Dying a Death of One’s Own

by Miranda Tuckett

I would like to thank the individuals who shared their time and their stories with me. Names have been changed.

When I first met members of a British right-to-die group in 2019, I asked what had motivated them to join the organisation. Some had had the experience of accompanying a family member to Switzerland where British citizens have access to euthanasia, others were driven by a desire to change the law, and others still were searching for a way of dying which they felt was unattainable in current British hospitals or care homes. Unexpectedly, touch became a central aspect of many of these conversations. Whether it was the comforting hand squeeze offered to a dying sister, the gentle touch of a foreign doctor, or the tactless way that home-health care workers carried out a risk assessment, tactility emerged as a primary concern. Of course, tact is embroiled in expectations of class and Englishness as much as it is in affect and relationality. To be tactful is to be well brought up and to know one’s boundaries: what is and isn’t the correct mode of comportment. To be overly touchy-feely is generally not expected, or wanted, in British society – even in medical settings, the role of the physical examination has been diminished considerably. So touch was a slightly surprising point of contact for these interviews.

An opposition was being created in the narratives I was told between a kind of care which was desired and one which had been witnessed for dying parents or friends and relatives – a kind of care which was referred to as inappropriate, or even, at times, torturous. Individual nurses or care workers were singled out as kind or helpful, however the general experience of dying in Britain was perceived as exhausting, cruel, and impersonal. One woman, Elizabeth, recollected the isolation and confusion she had felt when her mother was dying. She had been left to advocate for her mum and coordinate the local care services which were offered. Rather than experiencing this “support” as caring, the goal-setting style of targets which set “progress oriented” objectives was felt to be a managerial, bureaucratic ticking of boxes. “I mean” she said to me with evident frustration, “the woman was dying”. As if she, Elizabeth, were the only one to notice.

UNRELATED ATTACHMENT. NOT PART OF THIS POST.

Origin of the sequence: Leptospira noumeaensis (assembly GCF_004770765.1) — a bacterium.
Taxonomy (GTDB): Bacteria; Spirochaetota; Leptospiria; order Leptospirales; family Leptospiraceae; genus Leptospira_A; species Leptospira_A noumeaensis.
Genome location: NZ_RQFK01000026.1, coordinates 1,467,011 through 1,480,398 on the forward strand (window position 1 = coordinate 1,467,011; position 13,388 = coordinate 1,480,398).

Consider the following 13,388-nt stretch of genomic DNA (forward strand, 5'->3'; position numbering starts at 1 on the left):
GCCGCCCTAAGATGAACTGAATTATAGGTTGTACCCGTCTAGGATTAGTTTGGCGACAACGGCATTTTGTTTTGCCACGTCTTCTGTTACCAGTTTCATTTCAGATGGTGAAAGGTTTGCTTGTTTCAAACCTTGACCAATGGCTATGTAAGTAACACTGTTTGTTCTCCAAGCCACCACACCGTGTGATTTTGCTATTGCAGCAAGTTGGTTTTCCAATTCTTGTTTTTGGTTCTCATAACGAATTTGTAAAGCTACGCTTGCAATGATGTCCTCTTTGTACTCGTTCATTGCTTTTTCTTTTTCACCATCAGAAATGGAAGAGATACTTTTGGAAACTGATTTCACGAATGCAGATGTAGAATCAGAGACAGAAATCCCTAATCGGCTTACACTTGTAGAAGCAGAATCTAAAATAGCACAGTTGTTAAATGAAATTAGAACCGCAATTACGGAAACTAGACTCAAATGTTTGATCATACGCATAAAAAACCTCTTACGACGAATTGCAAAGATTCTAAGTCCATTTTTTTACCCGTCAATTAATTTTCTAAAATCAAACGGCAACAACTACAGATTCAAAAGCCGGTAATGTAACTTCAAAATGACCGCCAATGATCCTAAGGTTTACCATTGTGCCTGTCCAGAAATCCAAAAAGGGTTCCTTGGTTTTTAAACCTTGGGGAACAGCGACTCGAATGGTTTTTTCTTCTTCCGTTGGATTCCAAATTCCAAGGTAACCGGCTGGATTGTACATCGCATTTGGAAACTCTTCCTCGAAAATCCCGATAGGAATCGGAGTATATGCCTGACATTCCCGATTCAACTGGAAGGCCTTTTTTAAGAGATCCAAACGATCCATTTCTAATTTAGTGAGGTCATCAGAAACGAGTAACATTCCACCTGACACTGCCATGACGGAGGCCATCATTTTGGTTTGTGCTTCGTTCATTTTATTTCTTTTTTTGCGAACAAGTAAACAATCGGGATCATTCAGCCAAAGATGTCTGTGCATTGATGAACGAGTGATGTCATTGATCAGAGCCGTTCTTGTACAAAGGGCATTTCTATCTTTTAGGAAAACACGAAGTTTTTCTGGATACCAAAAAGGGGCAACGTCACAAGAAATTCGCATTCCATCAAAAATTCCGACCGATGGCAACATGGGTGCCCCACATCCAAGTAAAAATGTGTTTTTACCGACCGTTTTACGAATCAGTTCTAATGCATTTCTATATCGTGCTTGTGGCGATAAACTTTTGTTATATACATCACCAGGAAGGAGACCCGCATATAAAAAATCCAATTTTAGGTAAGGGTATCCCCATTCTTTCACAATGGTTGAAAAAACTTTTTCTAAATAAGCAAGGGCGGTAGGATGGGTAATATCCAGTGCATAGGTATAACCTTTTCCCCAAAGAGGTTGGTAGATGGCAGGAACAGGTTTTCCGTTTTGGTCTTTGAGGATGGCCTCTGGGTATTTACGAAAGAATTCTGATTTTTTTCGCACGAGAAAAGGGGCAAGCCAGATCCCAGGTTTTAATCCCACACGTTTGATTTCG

Such a feeling of insensitive support contributes to a sort of anaesthetic care. Anaesthetic care, as I am imagining the term, is the combination of a particular relationship between doctor and patient, combined with an experience of profound disembodiment. The anesthetisation of care is exemplified in the tactless care that Elizabeth describes or by an image we are all familiar with: the anesthetised patient. It is not a form of abandonment, but rather a desensitisation of care. Anaesthesia has the effect of arresting pain and numbing the patient’s body. The drug was first used in Boston in 1856 by Dr John Warren. As was the fashion in those days, the operating theatre was full for the drug’s debut. The spectacle of surgery now included an uncanny corpse-like patient. Pain and consciousness were managed to such an extent that the surgeon no longer had to concern themselves with showing empathy to the patient and could focus entirely on the task at hand—saving life (Buck-Morss 1992). Indeed, training doctors to see bodies as parts to be mended as opposed to as persons, is a process that medical students must actively learn and struggle with (Good, 1993).

By asking for assisted dying or suicide, individuals I spoke with were looking to be held in their last moments. In the words of one woman, to be “allowed to go kindly”. This emphasis on permission and guidance seemed at odds with the trope of the autonomous, control-obsessed right-to-die campaigner. “It’s My death My decision” I was repeatedly told – and I started to wonder if the ownership implied by the possessive pronoun had less to do with ownership as we understand it in neoliberal terms and had more to do with a desire to counter a feeling of dispossession that people expected to experience were they to become “dying patients”. A desire to inscribe themselves into their own dying and be materially present and in touch with loved ones and doctors. Perhaps owning one’s death has less to do with mastery and control, and is, in fact, a wish for an engaging and sensitive response to dying.


Buck-Morss, Susan. 1992. ‘Aesthetics and Anaesthetics: Walter Benjamin’s Artwork Essay Reconsidered’. October 62: 3–41. https://doi.org/10.2307/778700.

Good, Byron J. 1993. Medicine, Rationality, and Experience: An Anthropological Perspective: 1990. Illustrated edition. Cambridge ; New York: Cambridge University Press. https://doi.org/10.2307/778700



Miranda Tuckett is an anthropologist working on issues of death, intimacy, and aesthetics. She is a PhD candidate at the New School for Social Research. Her work focuses on care and aid-in-dying in the United Kingdom. She is currently engaged in ethnographic fieldwork in London working on the relationship between care and assisted death.

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